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6 great whiskies to enjoy while you watch the Eurovision Song Contest

This Saturday heralds the return of everyone's favourite international singing competition, the Eurovision Song Contest, to celebrate here are six great whiskies to enjoy while you watch Europe crown its winner.

Published: May 12, 2016
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From Terry Wogan's hilarious put downs to Britain's dismal performances, the Eurovision Song Contest is generally enthralling viewing.

From Finnish cosplay metal madness with Lordi's win in 2006 to bearded Austrian drag queen Conchita Wurst's inspiring victory in 2014, there really are no shortage of shocks and surprises when it comes to this European eccentricity.

This year's Eurovision Song Contest will take place in the Globe Arena in Stockholm, Sweden and to celebrate, here are six great whiskies to enjoy along with the show:

Mackmyra Brukswhisky - Sweden


To honour the event being held in Stockholm, where better to start than with Sweden's most prominent single malt - Mackmyra.

Founded in 1999, the distillery has gone from strength to strength, making its mark on the global stage and appearing regularly at whisky shows around the world.

Not only that, their connection to music doesn't just stop with being based in the host country, the distillery also collaborated with Lemmy (RIP) and co. to create Motörhead whisky in honour of the band, how cool is that?

Brukswhisky is quite a light easy-going Swedish whisky matured primarily in first fill bourbon barrels with big notes of vanilla and custard.

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Where to buy: Master of Malt, Whisky Exchange (approx. £40)

 West Cork 10-year-old single malt - Ireland


From Scandinavia to Ireland and the home of everybody's favourite Eurovision host Terry Wogan.

Born in aptly named Limerick, Mr Wogan's home town sadly no longer has an active distillery (though at one point it had five or six) so it's just a short hop, skip and a jump away to West Cork distillery and their excellent single malt whiskey.

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This 10-year-old single malt whiskey is matured in first-fill bourbon barrels, and has notes of chocolate, vanilla and a warming subtle spice, delightfully smooth.

Where to buy: Master of Malt, (approx. £35)

Teerenpeli 10-year-old single malt - Finland


Back to Scandinavia again, this time Finland and the delightfully named Teerenpeli (seriously we never get tired of saying it). Established in 2002, this wonderful little distillery has quietly been producing some cracking whiskies and deserves a little limelight.

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The first Finnish 10-year-old whisky was launched in 2015, with a complex, oily character and a decent hit of flavour. It has an 80/20 ratio of bourbon and sherry that gives it a delightfully fruity flavour.

Where to buy: Master of Malt, Whisky Exchange (approx. £75)

Armorik double maturation Breton single malt - France


Not only is France is producing some great whisky, but it is also one of the most successful Eurovision competitors since the competition began with no less than five wins. With its continuous status of being one of the biggest importers of Scotch whisky in the world and the wonderful wines and spirits they already produce, it comes as no surprise that they have turned their hand to whisky production.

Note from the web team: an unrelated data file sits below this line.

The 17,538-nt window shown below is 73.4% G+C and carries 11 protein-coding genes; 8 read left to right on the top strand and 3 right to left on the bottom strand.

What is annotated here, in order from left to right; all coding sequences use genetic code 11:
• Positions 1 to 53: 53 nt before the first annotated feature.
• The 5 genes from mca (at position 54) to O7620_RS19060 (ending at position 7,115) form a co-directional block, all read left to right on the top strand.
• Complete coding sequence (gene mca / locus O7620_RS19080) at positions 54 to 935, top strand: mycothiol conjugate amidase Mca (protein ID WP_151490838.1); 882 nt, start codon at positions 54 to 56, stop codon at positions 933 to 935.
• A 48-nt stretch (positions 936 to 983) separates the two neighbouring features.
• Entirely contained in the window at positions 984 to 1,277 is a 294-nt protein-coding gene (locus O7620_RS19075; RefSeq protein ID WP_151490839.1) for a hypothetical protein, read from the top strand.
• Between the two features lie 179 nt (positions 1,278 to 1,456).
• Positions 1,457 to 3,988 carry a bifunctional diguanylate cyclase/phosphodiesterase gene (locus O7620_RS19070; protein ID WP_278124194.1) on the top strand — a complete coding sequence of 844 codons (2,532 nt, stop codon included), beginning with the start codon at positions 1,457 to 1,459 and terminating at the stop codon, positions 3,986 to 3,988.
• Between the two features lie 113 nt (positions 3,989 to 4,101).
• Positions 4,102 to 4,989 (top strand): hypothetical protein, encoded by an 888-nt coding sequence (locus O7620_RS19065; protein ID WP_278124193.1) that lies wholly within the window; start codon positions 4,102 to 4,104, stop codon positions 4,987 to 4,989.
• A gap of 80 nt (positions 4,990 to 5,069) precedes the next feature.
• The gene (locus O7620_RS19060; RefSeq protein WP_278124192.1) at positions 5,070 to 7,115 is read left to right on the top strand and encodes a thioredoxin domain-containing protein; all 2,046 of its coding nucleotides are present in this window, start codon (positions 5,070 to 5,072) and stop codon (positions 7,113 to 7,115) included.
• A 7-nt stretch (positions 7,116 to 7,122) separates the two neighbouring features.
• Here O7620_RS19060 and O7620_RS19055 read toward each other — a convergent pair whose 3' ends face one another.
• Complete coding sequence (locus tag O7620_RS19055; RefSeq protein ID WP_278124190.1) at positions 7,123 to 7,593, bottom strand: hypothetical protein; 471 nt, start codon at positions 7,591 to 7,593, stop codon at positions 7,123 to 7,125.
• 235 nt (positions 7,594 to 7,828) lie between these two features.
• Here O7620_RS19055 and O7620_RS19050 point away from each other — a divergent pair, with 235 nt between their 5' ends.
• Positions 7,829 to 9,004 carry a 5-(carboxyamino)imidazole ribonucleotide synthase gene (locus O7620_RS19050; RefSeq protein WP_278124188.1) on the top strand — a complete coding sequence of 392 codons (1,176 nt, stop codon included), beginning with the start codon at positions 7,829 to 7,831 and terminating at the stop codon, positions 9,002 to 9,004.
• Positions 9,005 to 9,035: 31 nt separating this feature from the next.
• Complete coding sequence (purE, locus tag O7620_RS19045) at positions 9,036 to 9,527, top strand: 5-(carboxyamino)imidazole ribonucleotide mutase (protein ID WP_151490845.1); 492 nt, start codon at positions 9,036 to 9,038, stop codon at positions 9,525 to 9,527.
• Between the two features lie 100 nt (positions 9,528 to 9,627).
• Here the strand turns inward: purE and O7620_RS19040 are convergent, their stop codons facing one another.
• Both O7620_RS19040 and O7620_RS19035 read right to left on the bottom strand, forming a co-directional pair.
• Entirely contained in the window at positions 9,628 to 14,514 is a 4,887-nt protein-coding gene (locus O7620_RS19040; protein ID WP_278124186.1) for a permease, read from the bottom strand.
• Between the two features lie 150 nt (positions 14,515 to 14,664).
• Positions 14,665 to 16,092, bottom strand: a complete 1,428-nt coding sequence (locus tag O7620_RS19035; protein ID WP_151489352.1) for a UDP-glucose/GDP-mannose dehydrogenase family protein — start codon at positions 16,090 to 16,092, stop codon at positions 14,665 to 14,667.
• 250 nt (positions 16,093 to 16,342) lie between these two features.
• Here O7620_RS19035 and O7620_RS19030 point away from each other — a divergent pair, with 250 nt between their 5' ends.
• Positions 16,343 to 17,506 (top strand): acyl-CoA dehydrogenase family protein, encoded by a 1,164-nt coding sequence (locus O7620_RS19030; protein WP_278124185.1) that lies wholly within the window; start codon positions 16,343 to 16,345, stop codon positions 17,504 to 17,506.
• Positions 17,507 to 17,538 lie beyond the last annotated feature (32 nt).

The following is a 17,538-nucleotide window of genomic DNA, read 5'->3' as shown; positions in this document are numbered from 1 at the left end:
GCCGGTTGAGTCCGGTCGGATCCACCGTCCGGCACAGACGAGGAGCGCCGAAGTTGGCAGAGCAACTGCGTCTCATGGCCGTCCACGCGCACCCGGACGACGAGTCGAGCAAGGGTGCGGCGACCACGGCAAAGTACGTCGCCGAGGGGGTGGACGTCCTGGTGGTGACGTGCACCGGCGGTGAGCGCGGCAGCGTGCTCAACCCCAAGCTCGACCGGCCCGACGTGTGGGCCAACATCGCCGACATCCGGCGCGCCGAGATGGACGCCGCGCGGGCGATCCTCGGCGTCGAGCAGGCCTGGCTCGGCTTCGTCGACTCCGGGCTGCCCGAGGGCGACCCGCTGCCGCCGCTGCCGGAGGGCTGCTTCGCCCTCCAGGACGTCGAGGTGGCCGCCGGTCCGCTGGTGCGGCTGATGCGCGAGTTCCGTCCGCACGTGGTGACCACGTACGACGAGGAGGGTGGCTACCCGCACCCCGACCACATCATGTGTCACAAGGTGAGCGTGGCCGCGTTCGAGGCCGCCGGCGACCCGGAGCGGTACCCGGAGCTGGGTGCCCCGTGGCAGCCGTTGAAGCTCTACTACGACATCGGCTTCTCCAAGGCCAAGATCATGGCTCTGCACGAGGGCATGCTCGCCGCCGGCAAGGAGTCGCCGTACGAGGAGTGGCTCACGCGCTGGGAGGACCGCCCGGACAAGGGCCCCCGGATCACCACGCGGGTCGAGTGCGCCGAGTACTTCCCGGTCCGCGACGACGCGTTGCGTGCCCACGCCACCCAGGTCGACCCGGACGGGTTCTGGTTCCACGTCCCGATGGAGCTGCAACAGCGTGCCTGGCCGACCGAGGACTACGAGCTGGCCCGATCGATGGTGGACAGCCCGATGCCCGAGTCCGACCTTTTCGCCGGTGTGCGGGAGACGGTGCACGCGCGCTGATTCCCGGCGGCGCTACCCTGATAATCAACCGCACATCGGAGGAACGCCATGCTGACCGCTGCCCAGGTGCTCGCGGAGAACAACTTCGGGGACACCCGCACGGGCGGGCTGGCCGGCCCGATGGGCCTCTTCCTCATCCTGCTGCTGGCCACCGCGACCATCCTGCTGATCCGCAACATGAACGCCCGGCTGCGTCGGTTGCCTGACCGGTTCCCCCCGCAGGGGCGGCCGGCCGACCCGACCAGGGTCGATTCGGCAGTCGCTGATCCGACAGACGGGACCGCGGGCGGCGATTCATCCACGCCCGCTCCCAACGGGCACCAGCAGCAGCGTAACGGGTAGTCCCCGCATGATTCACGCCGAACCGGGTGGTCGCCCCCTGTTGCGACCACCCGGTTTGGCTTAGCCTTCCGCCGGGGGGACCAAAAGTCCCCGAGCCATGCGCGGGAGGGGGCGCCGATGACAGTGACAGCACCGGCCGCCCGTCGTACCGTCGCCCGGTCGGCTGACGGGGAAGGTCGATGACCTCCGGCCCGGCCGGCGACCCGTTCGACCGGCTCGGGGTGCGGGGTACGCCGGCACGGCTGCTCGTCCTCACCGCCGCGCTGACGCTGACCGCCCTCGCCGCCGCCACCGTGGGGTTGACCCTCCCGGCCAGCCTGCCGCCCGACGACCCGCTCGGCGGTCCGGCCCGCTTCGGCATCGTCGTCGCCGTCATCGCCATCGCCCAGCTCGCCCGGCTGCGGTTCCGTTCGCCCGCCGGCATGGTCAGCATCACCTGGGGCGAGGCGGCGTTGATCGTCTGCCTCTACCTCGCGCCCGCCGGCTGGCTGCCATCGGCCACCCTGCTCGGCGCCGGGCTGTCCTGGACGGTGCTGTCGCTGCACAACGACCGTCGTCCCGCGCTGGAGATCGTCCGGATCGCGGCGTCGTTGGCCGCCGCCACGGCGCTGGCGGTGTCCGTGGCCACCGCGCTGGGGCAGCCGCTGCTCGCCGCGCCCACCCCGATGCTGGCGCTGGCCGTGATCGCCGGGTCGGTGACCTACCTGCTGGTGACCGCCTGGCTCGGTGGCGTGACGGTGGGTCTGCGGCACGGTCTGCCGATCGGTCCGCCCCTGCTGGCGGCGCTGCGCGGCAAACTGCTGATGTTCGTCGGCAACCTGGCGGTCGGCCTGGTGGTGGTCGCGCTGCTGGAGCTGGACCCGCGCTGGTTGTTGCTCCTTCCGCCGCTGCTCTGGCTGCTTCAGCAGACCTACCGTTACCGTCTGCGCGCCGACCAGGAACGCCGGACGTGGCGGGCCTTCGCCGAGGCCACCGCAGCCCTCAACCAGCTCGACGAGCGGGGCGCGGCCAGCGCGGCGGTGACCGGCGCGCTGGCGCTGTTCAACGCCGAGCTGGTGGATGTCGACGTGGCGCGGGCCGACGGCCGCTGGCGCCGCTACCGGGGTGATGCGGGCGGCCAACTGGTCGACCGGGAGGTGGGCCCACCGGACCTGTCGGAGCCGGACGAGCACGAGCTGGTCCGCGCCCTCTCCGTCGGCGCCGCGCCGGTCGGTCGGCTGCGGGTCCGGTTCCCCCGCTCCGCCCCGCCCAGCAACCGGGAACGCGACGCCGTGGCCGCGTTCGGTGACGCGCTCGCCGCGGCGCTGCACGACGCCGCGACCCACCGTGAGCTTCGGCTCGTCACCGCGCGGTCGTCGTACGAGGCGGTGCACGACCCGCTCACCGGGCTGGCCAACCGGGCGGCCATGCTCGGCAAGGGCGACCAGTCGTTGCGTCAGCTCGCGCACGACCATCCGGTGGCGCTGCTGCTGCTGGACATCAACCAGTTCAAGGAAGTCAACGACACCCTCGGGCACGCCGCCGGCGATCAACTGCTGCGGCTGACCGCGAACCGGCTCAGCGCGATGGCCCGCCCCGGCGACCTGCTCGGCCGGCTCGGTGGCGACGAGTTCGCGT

This whisky from Warenghem Distillery in Breton is perhaps one of the best examples, though still relatively young, it offers a nice level of complexity due to its double maturation and deep flavour.

 Where to buy: The Good Spirits Co. (approx. £45)

Lark single cask - Australia


Despite Australia's surprise entry into the Eurovision competition last year, the country's whiskies have been no strangers to global competitions and have held their own on more than a few occasions.

It would have been obvious to choose Sullivan's Cove here, but for me the true star of the Australian whisky scene is another distillery in Tasmania - Lark.

Their cask strength whisky invokes the spirit of a classic Highland malt with light notes of peat clashing and harmonising with delicious fruit notes.

Be careful though, it's dangerously drinkable and at 58% abv it can catch up with you quite quickly!

Where to buy: Master of Malt, Whisky Exchange (approx. £90)

Auchentoshan Three Wood - Scotland


Ok, so technically Scotland doesn't have its own entry and let's be honest, judging by years gone by we aren't holding out much hope for our British entry. Thankfully though we now have a surrogate for the competition in Russia's Sergey Lazarev.

Sergey's entry was written by veteran Glaswegian folk singer John Ballard meaning the Russian will owe a lot to Scotland if he does eventually win.

To celebrate this most tenuous of links we recommend Auchentoshan, which is based just down the road from John's home town of Drumchapel in Dalmuir.

The Three Wood is our obvious choice - triple distilled for extra smoothness and punchy in its fruityness, it really is a great wee dram.

Where to buy: Master of Malt, Whisky Exchange (approx. £45)

Driven by a passion for all things drinks-related, Sean writes for The Scotsman extensively on the subject. He can also sometimes be found behind the bar at the world famous Potstill bar in Glasgow where he continues to enhance his whisky knowledge built up over 10 years advising customers from all over the world on the wonders of our national drink. Recently, his first book was published. Dubbed Gin Galore, it explores Scotland's best gins and the stories behind those that make them.

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